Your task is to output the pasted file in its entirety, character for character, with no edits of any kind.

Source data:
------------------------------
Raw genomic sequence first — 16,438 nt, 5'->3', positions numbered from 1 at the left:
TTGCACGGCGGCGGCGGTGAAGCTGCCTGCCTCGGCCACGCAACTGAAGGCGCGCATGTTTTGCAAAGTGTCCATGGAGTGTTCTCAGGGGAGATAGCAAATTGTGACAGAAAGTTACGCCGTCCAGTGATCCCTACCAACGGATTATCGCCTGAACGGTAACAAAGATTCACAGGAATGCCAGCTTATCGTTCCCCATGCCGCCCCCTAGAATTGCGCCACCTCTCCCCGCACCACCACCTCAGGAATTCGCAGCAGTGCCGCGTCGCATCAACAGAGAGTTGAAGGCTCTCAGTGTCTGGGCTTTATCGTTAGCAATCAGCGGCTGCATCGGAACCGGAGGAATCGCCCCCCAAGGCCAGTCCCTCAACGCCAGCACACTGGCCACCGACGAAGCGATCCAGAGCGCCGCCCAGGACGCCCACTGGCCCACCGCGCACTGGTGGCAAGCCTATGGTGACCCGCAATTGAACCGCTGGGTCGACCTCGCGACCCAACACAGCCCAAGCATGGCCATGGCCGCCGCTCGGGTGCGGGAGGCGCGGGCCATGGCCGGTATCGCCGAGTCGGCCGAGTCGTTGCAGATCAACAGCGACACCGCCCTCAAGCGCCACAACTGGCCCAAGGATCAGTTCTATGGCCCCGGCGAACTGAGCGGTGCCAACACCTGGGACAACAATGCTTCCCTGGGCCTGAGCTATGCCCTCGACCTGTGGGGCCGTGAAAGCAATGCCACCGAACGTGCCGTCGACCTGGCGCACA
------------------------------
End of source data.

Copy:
Raw genomic sequence first — 16,438 nt, 5'->3', positions numbered from 1 at the left:
TTGCACGGCGGCGGCGGTGAAGCTGCCTGCCTCGGCCACGCAACTGAAGGCGCGCATGTTTTGCAAAGTGTCCATGGAGTGTTCTCAGGGGAGATAGCAAATTGTGACAGAAAGTTACGCCGTCCAGTGATCCCTACCAACGGATTATCGCCTGAACGGTAACAAAGATTCACAGGAATGCCAGCTTATCGTTCCCCATGCCGCCCCCTAGAATTGCGCCACCTCTCCCCGCACCACCACCTCAGGAATTCGCAGCAGTGCCGCGTCGCATCAACAGAGAGTTGAAGGCTCTCAGTGTCTGGGCTTTATCGTTAGCAATCAGCGGCTGCATCGGAACCGGAGGAATCGCCCCCCAAGGCCAGTCCCTCAACGCCAGCACACTGGCCACCGACGAAGCGATCCAGAGCGCCGCCCAGGACGCCCACTGGCCCACCGCGCACTGGTGGCAAGCCTATGGTGACCCGCAATTGAACCGCTGGGTCGACCTCGCGACCCAACACAGCCCAAGCATGGCCATGGCCGCCGCTCGGGTGCGGGAGGCGCGGGCCATGGCCGGTATCGCCGAGTCGGCCGAGTCGTTGCAGATCAACAGCGACACCGCCCTCAAGCGCCACAACTGGCCCAAGGATCAGTTCTATGGCCCCGGCGAACTGAGCGGTGCCAACACCTGGGACAACAATGCTTCCCTGGGCCTGAGCTATGCCCTCGACCTGTGGGGCCGTGAAAGCAATGCCACCGAACGTGCCGTCGACCTGGCGCACA